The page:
Concerned Clergy of Indianapolis joined local attorneys and the Indianapolis police chief to discuss their concerns with gun violence in Marion County now that the state’s new permitless carry law is in effect.
Concerned Clergy President Rev. David Greene said there is a lot of work to do and knows “no one individual can do it by themselves.”
“Our job is not to toughen our children up to face a cruel and heartless world,” he said at the press conference July 12. “Our job is to raise children who will make the world a little less cruel and heartless.”
The Indiana General Assembly passed a law that removes the requirement to get a permit to carry a firearm; the law went into effect July 1. Any individual wanting to purchase a gun will still need to get a background check; however, they no longer need a license to carry a handgun.
“We do not take a position on state legislation or state policy, but we operate in this environment where in past several years we’ve seen epidemic and unacceptable levels of gun violence targeting innocent folks every day,” U.S. District Attorney Zachary Myers said.
There are some restrictions on who can legally carry a handgun in public, including people with past criminal convictions or restrained by an order of protection. Several law enforcement leaders have criticized the law, including Indiana State Police Superintendent Doug Carter and IMPD Assistant Chief Chris Bailey.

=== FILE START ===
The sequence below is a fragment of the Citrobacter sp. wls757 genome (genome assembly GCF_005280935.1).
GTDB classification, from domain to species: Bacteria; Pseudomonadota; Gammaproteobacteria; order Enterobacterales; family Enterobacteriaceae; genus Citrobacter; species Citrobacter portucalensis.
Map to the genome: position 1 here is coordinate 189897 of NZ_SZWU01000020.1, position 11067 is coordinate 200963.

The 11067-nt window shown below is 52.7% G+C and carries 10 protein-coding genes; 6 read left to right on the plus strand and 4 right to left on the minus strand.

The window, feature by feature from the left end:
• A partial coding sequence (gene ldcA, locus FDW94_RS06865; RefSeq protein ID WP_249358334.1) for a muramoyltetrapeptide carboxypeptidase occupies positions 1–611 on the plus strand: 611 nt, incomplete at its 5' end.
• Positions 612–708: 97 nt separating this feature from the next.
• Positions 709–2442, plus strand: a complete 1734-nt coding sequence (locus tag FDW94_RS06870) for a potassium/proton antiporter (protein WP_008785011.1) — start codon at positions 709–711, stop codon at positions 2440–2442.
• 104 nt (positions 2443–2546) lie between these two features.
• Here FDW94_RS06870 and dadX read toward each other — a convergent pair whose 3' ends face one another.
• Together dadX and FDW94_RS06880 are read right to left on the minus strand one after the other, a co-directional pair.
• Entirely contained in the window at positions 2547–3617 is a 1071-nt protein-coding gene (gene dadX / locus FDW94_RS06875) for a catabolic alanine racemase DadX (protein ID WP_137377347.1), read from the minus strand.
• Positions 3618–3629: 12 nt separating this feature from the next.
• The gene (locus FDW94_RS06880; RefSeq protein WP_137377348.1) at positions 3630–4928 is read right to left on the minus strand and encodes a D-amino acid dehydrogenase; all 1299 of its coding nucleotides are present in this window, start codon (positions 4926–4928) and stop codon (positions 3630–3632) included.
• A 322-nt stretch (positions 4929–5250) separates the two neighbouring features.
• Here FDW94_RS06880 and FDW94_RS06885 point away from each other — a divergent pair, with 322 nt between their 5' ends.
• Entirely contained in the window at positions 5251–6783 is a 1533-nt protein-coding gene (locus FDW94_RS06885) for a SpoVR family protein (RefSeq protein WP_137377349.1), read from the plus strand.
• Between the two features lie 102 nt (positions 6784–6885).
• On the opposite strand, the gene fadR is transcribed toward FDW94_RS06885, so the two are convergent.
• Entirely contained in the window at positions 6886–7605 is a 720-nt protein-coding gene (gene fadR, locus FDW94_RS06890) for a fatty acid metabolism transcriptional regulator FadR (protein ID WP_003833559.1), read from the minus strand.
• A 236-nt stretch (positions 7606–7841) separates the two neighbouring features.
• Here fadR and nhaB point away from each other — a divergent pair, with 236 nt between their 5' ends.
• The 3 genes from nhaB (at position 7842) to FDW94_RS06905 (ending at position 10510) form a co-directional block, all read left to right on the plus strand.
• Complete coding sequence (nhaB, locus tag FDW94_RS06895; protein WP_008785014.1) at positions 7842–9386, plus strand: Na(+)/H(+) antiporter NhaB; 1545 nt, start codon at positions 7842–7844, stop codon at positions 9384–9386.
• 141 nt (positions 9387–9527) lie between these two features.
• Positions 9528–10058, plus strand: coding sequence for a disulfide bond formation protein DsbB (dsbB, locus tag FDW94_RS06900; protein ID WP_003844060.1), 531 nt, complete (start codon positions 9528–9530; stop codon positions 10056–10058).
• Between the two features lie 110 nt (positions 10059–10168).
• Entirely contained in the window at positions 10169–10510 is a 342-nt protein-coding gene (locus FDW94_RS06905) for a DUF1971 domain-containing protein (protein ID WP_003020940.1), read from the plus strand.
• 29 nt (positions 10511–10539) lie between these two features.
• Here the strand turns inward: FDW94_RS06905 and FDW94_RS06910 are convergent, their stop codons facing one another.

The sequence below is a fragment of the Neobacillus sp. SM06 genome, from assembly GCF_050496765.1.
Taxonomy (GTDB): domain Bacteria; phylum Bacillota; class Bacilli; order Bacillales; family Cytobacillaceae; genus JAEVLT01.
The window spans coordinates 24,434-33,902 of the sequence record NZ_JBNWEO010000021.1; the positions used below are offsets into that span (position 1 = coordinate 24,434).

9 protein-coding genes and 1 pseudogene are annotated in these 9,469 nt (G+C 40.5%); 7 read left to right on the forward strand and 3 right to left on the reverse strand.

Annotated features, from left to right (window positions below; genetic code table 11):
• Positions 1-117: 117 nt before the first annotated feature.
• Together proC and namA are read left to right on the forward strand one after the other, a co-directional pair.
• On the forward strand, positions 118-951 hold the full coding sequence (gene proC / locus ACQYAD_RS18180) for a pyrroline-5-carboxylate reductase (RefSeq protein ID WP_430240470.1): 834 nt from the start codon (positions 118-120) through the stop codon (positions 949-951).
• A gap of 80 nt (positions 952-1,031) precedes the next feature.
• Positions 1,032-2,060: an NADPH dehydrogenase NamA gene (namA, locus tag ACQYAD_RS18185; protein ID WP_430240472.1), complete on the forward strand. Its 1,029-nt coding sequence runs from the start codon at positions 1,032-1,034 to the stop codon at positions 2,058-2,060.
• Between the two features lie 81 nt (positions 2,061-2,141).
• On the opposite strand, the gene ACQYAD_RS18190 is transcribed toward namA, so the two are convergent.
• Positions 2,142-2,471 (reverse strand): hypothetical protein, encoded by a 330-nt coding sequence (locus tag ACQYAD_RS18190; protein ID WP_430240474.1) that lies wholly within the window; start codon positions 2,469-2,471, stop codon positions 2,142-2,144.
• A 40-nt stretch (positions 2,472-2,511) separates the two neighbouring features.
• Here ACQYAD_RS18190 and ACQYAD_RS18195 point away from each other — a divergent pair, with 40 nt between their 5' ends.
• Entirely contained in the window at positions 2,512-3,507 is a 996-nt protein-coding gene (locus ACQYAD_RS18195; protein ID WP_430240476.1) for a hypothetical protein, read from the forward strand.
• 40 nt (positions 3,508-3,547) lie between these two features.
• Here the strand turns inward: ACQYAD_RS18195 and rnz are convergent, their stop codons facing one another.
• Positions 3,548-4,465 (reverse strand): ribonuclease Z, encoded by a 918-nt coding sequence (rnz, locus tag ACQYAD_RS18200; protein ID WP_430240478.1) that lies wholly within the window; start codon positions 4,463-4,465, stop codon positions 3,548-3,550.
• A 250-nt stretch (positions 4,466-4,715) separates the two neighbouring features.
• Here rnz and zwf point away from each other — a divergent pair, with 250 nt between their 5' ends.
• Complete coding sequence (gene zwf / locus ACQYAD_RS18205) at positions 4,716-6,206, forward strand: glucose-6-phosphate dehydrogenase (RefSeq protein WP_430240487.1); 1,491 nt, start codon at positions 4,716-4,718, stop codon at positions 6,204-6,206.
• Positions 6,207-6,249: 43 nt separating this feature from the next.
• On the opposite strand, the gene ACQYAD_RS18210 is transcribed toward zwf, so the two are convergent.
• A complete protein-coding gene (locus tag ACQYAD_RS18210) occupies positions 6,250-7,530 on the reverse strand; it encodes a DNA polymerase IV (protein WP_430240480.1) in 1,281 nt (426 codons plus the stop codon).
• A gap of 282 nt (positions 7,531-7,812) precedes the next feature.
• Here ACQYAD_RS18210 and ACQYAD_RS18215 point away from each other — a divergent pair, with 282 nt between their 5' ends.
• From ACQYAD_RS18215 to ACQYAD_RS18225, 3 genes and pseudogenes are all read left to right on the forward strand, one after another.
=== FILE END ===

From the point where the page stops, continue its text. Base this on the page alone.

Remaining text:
Myers said it is a goal of the attorney’s office is to find out where people are getting guns to commit crimes and look at how they are getting into the hands of children and teenagers. Myers said they will prosecute people who lie to legally obtain a gun, or people who buy guns to traffic them.
“Those illegally obtained, illegally transferred guns are fueling the crimes on our street,” Myers said.
Myers said the office is shifting its focus to federally investigate and prosecute serious armed offenders.
The new law changed law enforcement’s ability to enforce and prosecute cases, Marion County Prosecutor Ryan Mears said.
“We were really able to make significant progress in terms of how we were able to investigate and prosecute cases,” Mears said. “We no longer have that tool available to us.”
One thing the prosecutor’s office wants to focus on is how young people get access to firearms.
One way, Mears said, is acquiring guns through social media. Private gun sales are not regulated in Indiana, Mears said, which makes it difficult to find and locate illegal gun sales.
It’s too early to tell what, if any, issues are directly related to the permitless carry law, IMPD Chief Randal Taylor said.
Another problem the department is running into, he said, is the magnitude to which guns are evolving. Now, people have the ability to 3D print gun accessories online. A Glock switch is a simple but illegal device that can be 3D printed, which turns a semi-automatic Glock pistol into a fully automatic firearm, according to the Bureau of Alcohol, Tobacco, Firearms and Explosives. The prosecutor’s office has 32 pending cases involving Glock switches, compared to zero cases in 2019, Mears said. Most of the individuals are younger than 22 years old.
“So, we have younger people with a more high-powered firearm and access to higher firepower than they ever did before out there on the streets,” Mears said. “That’s a real challenge for us and law enforcement … which is why it’s so incredibly important that we invest in our community relationships and community partnerships.”
Chief Taylor said it is up to individuals to carry responsibly. Taylor said to always store your gun in a safe, locked location and not in places such as a car or kitchen counter, and have a holster to carry it.
“Please don’t think this is a free-for-all,” Taylor said.
Contact staff writer Jayden Kennett at 317-762-7847 or by email firstname.lastname@example.org. Follow her on Twitter @JournoJay.